As consumers continue to seek more and varied forms of protein, hard-boiled eggs are appearing in portable snack packs. Sometimes they are simply peeled and ready to eat. Other times they come with crunchy, savory or even sweet sides.
For the 52-week period ended June 17, 2017, Nielsen data show that in the first half of 2017, unit retail sales of hard-boiled eggs were already more than three-fourths (82%) of 2016 total volume. The category is expected to continue at this accelerated rate the rest of the year.
The segment is valued at $83 million. It grew at a rate of 30% in the multi-outlet channel and 14% in the natural channel, according to SPINS/I.R.I. data for the 52-weeks ended April 16, 2017, provided by Organic Valley, La Farge, Wis.
Recognizing this opportunity, just in time for the back-to-school season, the cooperative is introducing Good to Go Hard-Boiled Eggs. Each single-serve pack contains two peeled, ready-to-eat organic, free-range eggs.
Hard-boiled eggs also are experiencing a resurgence in food service. In schools, they are now approved for inclusion in the U.S. Department of Agriculture Smart Snacks program. With assistance from the American Egg Board (A.E.B.), Chicago, they are being promoted as part of protein boxes, bistro boxes and bento boxes at schools and as part of salad bars.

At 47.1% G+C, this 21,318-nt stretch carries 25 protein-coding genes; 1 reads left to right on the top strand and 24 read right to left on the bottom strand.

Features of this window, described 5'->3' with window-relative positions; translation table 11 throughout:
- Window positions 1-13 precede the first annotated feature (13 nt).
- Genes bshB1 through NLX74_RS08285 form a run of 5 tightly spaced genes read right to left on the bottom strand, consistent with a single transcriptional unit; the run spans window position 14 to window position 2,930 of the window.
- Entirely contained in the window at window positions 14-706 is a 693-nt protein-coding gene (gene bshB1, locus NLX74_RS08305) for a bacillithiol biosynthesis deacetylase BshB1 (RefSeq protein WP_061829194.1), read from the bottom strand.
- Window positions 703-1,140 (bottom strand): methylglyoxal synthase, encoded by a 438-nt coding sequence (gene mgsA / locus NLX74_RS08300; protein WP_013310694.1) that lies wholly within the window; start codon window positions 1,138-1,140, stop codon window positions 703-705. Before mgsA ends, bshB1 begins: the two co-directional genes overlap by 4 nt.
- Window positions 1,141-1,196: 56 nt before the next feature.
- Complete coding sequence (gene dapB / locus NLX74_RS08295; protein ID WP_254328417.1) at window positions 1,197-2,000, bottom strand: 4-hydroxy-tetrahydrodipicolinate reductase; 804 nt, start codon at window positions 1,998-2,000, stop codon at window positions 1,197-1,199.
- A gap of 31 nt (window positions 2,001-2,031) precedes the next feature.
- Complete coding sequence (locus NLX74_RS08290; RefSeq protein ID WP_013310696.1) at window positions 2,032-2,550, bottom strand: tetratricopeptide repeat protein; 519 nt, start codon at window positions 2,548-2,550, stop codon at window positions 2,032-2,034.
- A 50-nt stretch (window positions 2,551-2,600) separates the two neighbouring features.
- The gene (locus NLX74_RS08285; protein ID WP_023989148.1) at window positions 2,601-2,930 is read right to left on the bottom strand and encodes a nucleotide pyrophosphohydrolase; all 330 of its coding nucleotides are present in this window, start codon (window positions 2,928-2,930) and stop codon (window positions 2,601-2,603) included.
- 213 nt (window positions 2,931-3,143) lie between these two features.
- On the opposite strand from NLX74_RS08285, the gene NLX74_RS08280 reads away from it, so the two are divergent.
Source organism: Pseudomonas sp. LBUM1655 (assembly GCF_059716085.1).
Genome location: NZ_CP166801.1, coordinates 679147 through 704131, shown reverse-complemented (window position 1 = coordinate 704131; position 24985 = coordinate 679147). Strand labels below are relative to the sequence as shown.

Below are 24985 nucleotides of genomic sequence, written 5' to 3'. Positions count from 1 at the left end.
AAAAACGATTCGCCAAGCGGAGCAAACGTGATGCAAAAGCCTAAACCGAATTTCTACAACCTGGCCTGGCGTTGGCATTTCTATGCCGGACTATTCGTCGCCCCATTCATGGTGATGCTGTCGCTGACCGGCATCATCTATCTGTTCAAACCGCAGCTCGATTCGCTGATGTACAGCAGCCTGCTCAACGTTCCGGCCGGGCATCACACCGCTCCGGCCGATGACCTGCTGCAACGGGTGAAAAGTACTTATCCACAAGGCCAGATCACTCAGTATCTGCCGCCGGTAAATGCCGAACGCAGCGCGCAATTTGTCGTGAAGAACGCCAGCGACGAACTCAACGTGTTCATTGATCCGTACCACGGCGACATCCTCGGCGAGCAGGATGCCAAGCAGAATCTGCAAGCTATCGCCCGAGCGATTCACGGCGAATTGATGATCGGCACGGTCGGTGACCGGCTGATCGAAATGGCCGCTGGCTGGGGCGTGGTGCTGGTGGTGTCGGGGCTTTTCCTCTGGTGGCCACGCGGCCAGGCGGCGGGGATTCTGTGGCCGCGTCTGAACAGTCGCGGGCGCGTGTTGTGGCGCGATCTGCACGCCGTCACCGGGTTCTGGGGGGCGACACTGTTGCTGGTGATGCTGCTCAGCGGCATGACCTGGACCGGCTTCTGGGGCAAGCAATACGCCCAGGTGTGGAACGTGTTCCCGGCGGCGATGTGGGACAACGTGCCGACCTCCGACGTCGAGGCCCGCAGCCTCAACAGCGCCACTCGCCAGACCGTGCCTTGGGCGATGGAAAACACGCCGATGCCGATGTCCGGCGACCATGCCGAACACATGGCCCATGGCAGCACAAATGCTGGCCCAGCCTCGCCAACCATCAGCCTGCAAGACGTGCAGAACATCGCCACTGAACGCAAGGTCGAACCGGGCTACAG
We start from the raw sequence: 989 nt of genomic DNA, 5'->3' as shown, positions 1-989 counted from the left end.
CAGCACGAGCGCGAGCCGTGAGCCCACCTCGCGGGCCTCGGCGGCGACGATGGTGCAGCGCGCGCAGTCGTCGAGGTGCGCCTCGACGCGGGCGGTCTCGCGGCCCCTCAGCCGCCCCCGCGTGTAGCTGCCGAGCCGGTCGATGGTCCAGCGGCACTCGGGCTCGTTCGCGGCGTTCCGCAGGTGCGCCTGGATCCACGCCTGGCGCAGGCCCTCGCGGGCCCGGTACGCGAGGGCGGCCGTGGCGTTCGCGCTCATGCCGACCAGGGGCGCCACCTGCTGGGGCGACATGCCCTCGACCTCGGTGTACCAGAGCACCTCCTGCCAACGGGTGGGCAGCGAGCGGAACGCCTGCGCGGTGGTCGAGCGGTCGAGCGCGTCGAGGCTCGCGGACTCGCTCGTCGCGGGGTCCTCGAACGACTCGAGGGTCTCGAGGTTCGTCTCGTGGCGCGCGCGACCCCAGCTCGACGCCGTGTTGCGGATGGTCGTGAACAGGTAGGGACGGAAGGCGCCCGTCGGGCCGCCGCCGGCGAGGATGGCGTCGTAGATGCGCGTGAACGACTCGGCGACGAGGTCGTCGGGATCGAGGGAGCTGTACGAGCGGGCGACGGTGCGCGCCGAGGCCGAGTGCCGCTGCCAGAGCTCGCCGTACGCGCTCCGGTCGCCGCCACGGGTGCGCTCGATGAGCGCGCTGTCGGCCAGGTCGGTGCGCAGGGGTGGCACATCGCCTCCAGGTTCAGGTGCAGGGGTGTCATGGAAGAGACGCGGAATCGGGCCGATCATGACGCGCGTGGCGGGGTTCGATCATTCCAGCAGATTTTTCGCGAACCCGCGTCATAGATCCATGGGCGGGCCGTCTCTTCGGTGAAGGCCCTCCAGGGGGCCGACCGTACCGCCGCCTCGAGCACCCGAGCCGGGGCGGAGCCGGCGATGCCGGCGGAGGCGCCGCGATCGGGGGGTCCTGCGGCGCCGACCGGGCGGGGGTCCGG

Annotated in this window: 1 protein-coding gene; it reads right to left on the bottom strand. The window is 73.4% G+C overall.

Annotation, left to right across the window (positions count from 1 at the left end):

Innovative recipe ideas include EggPops. Operators simply take a hard-boiled egg, insert a stick and dust with savory spices. Another option is to let the students prepare their own by dipping the egg in spicy or herbed sauces. EggPops may be offered for breakfast, as grab-and-go snacks, or paired with fruit and whole grains for lunch.
EggPops pair well with almost any type of sauce from ranch dressing to remoulade, horseradish to honey mustard and jalapeno to sweet Thai chili, according to A.E.B.’s research. For EggPop ideas, click here.
Chefs and culinary professionals across the country are exploring upscale EggPops recipes. Chef Paul Sletten of Abreo, Rockford, Ill., recently developed a range of recipes for A.E.B. Appetizer concepts include parmesan-encrusted pops served with marinara for dipping. There’s also tempura batter-coated and fried eggs served with Asian condiments.
Building on the popular chicken-and-waffle pairing, Mr. Sletten serves a waffle crumb-coated hard-boiled egg on top of a mini waffle. Fried chicken skins are on the side and the whole thing gets maple aioli drizzle.
“The demand for protein continues to remain strong — and hard-boiled eggs are a natural fit for fresh grab-and-go items because of their innate portability and affordability,” said John Howeth, A.E.B.’s senior vice-president of market development. “Through extensive consumer research on hard-boiled eggs as part of protein packs, we found eating occasions determined what contents people desired, including number of items and makeup of those items. As an example, for a snack occasion with a hard-boiled egg — meat and cheese were the favorite pairings, followed by fruits and vegetables.”